(director: Bob Rafelson; screenwriter: Ronald Bass; cinematographer: Conrad Hall; editor: John Bloom; music: Michael Small; cast: (Debra Winger (Alexandra Barnes), Theresa Russell (Catherine), Sami Frey (Paul Nuytten), Dennis Hopper (Ben Dumers), Nicol Williamson (William Macauley), Diane Ladd (Etta), Terry O’Quinn (Bruce), James Hong (Shin), David Mamet (Herb), Lois Smith (Sara), Danny Kamekona (Detective); Runtime: 101; MPAA Rating: R; producers: Laurence Mark/Harold Schneider; 20th Century Fox; 1987)
“The performances by Theresa Russell and Debra Winger were superb.”
Reviewed by Dennis Schwartz
Bob Rafelson (“Five Easy Pieces”/”The Postman Always Rings Twice”) slickly directs this psychological thriller and Ronald Bass provides the clever screenplay, while Conrad Hall’s atmospheric photography gives the film a chic look. It pays homage to the film noir femme fatales of the 1940s, but Rafelson seems to want to do more than that. Unfortunately, the plot line gets caught in being too cutesy and fails to bring more to the table than a cooing over how cleverly a psychopathic homicidal serial killer operates in such a cold-blooded way that she gets away with murdering a string of older wealthy husbands while claiming to love all of them.
The opening shot has the beautiful Catherine (Theresa Russell) returning by car from the funeral of her wealthy older publisher husband, who died in his sleep in his New York apartment while she was out of town. Catherine inherits all his assets and splits for Europe, all but cutting off communication with her late husband’s relatives and friends. Meanwhile Alex (Debra Winger), a lonely workaholic Justice Department agent stationed in Washington, D.C. with no time to date but time to play poker with her colleagues, smells something fishy about the death of a perfectly healthy middle-aged man but has no proof. There are a few other similar deaths that also catch her interest, but they are attributed by the other agents to something known as Ondine’s curse -where healthy older men suddenly die of heart failure. What really catches Alex’s attention is the coincidence that all the men were very wealthy and married to much younger women. When Ben (Dennis Hopper), a Texas toy tycoon who fits the M.O., also dies suspiciously and his younger wife inherits his assets and splits, Alex tries to convince her dubious boss (Terry O’Quinn) that the widow in each case is the same after showing him photos of her taken with each hubby. After pestering her boss, Alex is allowed to work on the unofficial case on her free time. This brings Alex fronting as a journalist to Seattle where she tries to gather information on Catherine, who is again using a different name. The Russell character is by now married to a sophisticated wealthy older man named Macauley (Nicol Williamson), who heads the board of a museum and is a rare coin collector. Unable to prevent his death and loss of fortune, Alex is now convinced that Russell is the black widow and like the black widow spider she mates to kill.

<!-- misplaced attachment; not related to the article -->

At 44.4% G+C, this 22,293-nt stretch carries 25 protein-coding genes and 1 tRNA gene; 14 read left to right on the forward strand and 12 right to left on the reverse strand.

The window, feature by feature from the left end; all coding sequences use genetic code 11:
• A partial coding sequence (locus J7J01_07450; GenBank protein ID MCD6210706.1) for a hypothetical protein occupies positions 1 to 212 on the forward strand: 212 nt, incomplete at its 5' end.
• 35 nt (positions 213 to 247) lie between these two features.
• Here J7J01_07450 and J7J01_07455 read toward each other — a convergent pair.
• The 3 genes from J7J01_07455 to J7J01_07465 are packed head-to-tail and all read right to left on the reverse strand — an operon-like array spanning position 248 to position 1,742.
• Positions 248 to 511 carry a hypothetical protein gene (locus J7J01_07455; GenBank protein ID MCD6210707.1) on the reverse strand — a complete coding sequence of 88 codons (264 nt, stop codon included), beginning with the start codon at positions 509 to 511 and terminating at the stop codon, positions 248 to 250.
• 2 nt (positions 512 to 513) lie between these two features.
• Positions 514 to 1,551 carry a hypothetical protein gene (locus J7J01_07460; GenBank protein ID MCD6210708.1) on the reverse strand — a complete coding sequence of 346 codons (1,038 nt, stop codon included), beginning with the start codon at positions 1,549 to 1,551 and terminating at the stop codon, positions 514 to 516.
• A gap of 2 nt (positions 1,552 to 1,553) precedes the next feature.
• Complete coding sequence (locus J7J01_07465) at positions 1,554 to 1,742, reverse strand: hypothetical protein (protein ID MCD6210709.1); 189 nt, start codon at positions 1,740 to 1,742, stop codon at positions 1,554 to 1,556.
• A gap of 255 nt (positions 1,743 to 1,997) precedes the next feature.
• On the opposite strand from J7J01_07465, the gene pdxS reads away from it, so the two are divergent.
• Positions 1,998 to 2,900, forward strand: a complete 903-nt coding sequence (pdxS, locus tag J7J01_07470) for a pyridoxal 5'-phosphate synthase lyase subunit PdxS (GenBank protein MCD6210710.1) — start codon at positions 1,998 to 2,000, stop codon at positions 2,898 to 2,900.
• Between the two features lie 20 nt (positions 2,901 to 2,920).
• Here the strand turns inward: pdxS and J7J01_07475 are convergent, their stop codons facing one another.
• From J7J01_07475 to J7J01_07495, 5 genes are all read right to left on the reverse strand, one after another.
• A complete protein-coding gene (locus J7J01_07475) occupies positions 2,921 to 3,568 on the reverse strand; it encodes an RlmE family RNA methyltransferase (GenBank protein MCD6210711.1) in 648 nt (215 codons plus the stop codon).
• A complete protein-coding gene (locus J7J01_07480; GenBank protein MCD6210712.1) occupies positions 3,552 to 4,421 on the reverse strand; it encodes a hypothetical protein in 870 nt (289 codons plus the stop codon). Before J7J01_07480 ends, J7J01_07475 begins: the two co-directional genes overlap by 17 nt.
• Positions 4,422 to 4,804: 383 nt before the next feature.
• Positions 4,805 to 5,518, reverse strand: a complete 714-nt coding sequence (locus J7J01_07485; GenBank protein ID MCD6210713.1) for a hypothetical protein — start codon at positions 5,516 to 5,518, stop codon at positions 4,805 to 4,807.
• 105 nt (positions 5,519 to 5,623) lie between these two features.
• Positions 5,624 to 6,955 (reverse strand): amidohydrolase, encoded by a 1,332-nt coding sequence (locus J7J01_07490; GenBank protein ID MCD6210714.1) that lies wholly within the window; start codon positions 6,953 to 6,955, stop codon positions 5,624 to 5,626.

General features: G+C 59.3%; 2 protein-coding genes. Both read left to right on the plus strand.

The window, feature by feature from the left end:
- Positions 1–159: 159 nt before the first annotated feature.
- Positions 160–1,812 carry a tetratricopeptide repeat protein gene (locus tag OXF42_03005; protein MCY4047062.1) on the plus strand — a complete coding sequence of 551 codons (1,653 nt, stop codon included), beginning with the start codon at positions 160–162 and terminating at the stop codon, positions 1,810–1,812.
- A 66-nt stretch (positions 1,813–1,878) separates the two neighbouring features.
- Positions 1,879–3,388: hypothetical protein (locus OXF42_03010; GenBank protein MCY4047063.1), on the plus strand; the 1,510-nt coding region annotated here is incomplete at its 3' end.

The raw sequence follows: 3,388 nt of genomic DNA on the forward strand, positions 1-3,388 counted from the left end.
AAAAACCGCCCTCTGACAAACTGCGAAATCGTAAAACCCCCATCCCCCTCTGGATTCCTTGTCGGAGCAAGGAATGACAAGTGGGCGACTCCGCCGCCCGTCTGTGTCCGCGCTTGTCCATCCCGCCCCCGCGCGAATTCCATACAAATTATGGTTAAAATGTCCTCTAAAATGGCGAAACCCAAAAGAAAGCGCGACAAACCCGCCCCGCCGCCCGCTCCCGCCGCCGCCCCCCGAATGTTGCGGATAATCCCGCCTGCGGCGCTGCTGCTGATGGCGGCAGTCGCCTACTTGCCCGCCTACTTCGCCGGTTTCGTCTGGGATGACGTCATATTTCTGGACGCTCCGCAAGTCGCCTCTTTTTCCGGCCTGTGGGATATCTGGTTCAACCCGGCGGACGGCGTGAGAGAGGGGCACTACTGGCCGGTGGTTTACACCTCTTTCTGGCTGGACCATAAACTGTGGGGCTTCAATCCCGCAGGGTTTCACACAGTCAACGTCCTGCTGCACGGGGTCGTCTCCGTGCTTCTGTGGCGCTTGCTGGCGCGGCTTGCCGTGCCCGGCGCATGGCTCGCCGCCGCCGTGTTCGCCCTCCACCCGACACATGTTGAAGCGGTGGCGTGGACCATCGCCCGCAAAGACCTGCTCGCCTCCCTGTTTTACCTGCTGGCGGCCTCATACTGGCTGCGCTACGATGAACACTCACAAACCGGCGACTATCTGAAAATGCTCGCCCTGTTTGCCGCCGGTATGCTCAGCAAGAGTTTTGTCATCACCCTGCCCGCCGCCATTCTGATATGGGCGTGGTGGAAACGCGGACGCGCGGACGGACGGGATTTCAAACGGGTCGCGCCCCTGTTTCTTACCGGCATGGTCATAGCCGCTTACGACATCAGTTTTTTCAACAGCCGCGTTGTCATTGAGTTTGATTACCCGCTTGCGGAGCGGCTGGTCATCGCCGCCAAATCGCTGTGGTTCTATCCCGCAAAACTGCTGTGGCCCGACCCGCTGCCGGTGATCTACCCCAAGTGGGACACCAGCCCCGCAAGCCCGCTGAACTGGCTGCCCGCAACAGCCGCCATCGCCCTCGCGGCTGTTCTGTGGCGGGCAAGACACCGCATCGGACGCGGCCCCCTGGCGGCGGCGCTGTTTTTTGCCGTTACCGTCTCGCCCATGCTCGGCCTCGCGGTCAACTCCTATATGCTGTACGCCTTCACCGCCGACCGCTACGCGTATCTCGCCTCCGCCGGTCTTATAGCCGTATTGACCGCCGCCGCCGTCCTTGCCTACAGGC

Leaving her desk job for one in the field, Alex goes undercover to trace Russell to Hawaii. Alex hires a rude and sleazy local P.I. (James Hong) to locate Russell, but this second-rate gumshoe comes up empty and later on in the story has the misfortune of taking on Russell as a client. When the two self-motivated gals meet in the same hotel they are staying at, they instantly become friends. Soon Russell becomes aware that Alex (under an assumed name) is hunting her. This results in a cat-and-mouse game, where Russell seems to have covered all the angles and has the edge. Russell has already found her next vic, a wealthy international hotel magnate named Paul (Sami Frey), who is in Hawaii to build a hotel near an active volcano. Rafelson stays the longest with this seduction and murder scenario. It shows how Alex takes on the personality of the killer and goes from a frumpy fed agent to someone as sexy as the killer by borrowing her designer dresses and getting a new facial makeover that includes a stylish hairdo. This leads to Alex reaching for her alluring feminine side when Russell gives her the green light to go after her boyfriend. Alex goes for sex when the chance arises with Paul, as this supposedly gives her the same thrill as the black widow experiences when snaring her catch.
The performances by Theresa Russell and Debra Winger were superb, as portraying women who are obsessed with their work (the killer considers her gold digging schemes as a job, while Winger’s work compensates for her empty life). Though the story was intelligently drawn out, it lacked any significant point. By the end it offered nothing new to the genre and only seemed like a hollow exercise in film-making. Yet somehow the Black Widow remained enjoyable, but never gripping or memorable.
REVIEWED ON 7/23/2004 GRADE: B –